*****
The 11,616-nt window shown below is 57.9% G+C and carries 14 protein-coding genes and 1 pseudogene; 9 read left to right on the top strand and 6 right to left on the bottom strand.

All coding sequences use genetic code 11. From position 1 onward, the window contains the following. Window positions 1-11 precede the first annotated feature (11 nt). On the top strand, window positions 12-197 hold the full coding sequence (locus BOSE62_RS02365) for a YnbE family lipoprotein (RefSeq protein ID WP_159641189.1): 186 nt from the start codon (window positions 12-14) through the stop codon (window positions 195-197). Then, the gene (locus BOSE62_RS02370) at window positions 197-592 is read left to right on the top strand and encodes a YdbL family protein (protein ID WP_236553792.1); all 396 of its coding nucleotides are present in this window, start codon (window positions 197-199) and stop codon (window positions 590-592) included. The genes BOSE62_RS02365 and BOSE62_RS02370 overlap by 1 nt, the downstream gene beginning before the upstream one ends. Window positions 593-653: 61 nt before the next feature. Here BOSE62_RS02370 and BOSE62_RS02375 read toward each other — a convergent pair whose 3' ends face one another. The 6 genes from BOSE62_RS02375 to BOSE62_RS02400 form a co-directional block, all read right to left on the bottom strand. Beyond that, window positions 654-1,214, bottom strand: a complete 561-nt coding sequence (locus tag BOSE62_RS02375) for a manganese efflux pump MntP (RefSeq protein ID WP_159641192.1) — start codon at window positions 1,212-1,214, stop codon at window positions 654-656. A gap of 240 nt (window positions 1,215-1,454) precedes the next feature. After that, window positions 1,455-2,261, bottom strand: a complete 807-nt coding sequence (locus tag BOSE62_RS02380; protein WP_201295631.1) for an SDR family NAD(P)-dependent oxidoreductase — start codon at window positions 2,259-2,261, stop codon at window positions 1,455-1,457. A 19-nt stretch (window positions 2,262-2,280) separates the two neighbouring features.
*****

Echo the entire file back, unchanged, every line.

The 11,616-nt window shown below is 57.9% G+C and carries 14 protein-coding genes and 1 pseudogene; 9 read left to right on the top strand and 6 right to left on the bottom strand.

All coding sequences use genetic code 11. From position 1 onward, the window contains the following. Window positions 1-11 precede the first annotated feature (11 nt). On the top strand, window positions 12-197 hold the full coding sequence (locus BOSE62_RS02365) for a YnbE family lipoprotein (RefSeq protein ID WP_159641189.1): 186 nt from the start codon (window positions 12-14) through the stop codon (window positions 195-197). Then, the gene (locus BOSE62_RS02370) at window positions 197-592 is read left to right on the top strand and encodes a YdbL family protein (protein ID WP_236553792.1); all 396 of its coding nucleotides are present in this window, start codon (window positions 197-199) and stop codon (window positions 590-592) included. The genes BOSE62_RS02365 and BOSE62_RS02370 overlap by 1 nt, the downstream gene beginning before the upstream one ends. Window positions 593-653: 61 nt before the next feature. Here BOSE62_RS02370 and BOSE62_RS02375 read toward each other — a convergent pair whose 3' ends face one another. The 6 genes from BOSE62_RS02375 to BOSE62_RS02400 form a co-directional block, all read right to left on the bottom strand. Beyond that, window positions 654-1,214, bottom strand: a complete 561-nt coding sequence (locus tag BOSE62_RS02375) for a manganese efflux pump MntP (RefSeq protein ID WP_159641192.1) — start codon at window positions 1,212-1,214, stop codon at window positions 654-656. A gap of 240 nt (window positions 1,215-1,454) precedes the next feature. After that, window positions 1,455-2,261, bottom strand: a complete 807-nt coding sequence (locus tag BOSE62_RS02380; protein WP_201295631.1) for an SDR family NAD(P)-dependent oxidoreductase — start codon at window positions 2,259-2,261, stop codon at window positions 1,455-1,457. A 19-nt stretch (window positions 2,262-2,280) separates the two neighbouring features.